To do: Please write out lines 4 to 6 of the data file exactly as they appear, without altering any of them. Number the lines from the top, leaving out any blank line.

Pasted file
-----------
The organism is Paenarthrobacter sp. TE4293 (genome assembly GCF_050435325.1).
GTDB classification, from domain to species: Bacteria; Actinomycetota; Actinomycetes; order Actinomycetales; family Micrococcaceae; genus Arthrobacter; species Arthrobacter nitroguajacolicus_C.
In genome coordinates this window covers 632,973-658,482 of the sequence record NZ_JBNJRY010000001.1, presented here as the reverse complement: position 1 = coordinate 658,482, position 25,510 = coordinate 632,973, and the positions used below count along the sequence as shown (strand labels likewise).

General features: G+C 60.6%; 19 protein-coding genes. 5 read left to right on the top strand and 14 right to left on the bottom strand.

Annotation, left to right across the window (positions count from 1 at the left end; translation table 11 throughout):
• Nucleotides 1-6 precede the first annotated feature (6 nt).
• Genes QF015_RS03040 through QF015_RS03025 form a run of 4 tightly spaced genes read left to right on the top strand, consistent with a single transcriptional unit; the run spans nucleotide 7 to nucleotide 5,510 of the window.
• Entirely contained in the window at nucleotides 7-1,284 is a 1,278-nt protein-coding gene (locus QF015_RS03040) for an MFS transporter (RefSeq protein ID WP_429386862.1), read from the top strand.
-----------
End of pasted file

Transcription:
General features: G+C 60.6%; 19 protein-coding genes. 5 read left to right on the top strand and 14 right to left on the bottom strand.

Annotation, left to right across the window (positions count from 1 at the left end; translation table 11 throughout):
• Nucleotides 1-6 precede the first annotated feature (6 nt).